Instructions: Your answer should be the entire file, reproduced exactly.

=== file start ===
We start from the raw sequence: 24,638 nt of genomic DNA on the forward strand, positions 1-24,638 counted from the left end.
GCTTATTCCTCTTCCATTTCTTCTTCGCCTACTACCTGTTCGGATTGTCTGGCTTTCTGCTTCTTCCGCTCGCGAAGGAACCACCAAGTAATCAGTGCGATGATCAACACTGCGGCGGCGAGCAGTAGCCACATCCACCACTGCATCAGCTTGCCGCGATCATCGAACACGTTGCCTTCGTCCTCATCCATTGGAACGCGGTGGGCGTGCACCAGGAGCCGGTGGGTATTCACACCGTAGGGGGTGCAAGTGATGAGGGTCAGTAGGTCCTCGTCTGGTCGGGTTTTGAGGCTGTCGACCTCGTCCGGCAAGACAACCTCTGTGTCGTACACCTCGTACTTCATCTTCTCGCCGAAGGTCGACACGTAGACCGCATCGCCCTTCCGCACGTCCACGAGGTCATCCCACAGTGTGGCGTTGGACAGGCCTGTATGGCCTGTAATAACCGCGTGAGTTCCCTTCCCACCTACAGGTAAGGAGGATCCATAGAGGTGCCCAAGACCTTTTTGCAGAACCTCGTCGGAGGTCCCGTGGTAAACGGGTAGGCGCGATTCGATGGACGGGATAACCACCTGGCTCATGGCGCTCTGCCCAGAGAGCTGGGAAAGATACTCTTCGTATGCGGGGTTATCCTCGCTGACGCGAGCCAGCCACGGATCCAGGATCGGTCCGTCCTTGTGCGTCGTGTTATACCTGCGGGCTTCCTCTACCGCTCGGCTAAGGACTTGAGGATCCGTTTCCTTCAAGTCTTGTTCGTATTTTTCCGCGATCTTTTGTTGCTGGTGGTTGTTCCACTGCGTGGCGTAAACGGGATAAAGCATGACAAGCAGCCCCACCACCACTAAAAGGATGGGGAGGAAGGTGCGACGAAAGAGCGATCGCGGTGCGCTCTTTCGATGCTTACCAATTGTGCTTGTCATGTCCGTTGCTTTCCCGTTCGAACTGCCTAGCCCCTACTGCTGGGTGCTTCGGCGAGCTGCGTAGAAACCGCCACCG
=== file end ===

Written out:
We start from the raw sequence: 24,638 nt of genomic DNA on the forward strand, positions 1-24,638 counted from the left end.
GCTTATTCCTCTTCCATTTCTTCTTCGCCTACTACCTGTTCGGATTGTCTGGCTTTCTGCTTCTTCCGCTCGCGAAGGAACCACCAAGTAATCAGTGCGATGATCAACACTGCGGCGGCGAGCAGTAGCCACATCCACCACTGCATCAGCTTGCCGCGATCATCGAACACGTTGCCTTCGTCCTCATCCATTGGAACGCGGTGGGCGTGCACCAGGAGCCGGTGGGTATTCACACCGTAGGGGGTGCAAGTGATGAGGGTCAGTAGGTCCTCGTCTGGTCGGGTTTTGAGGCTGTCGACCTCGTCCGGCAAGACAACCTCTGTGTCGTACACCTCGTACTTCATCTTCTCGCCGAAGGTCGACACGTAGACCGCATCGCCCTTCCGCACGTCCACGAGGTCATCCCACAGTGTGGCGTTGGACAGGCCTGTATGGCCTGTAATAACCGCGTGAGTTCCCTTCCCACCTACAGGTAAGGAGGATCCATAGAGGTGCCCAAGACCTTTTTGCAGAACCTCGTCGGAGGTCCCGTGGTAAACGGGTAGGCGCGATTCGATGGACGGGATAACCACCTGGCTCATGGCGCTCTGCCCAGAGAGCTGGGAAAGATACTCTTCGTATGCGGGGTTATCCTCGCTGACGCGAGCCAGCCACGGATCCAGGATCGGTCCGTCCTTGTGCGTCGTGTTATACCTGCGGGCTTCCTCTACCGCTCGGCTAAGGACTTGAGGATCCGTTTCCTTCAAGTCTTGTTCGTATTTTTCCGCGATCTTTTGTTGCTGGTGGTTGTTCCACTGCGTGGCGTAAACGGGATAAAGCATGACAAGCAGCCCCACCACCACTAAAAGGATGGGGAGGAAGGTGCGACGAAAGAGCGATCGCGGTGCGCTCTTTCGATGCTTACCAATTGTGCTTGTCATGTCCGTTGCTTTCCCGTTCGAACTGCCTAGCCCCTACTGCTGGGTGCTTCGGCGAGCTGCGTAGAAACCGCCACCG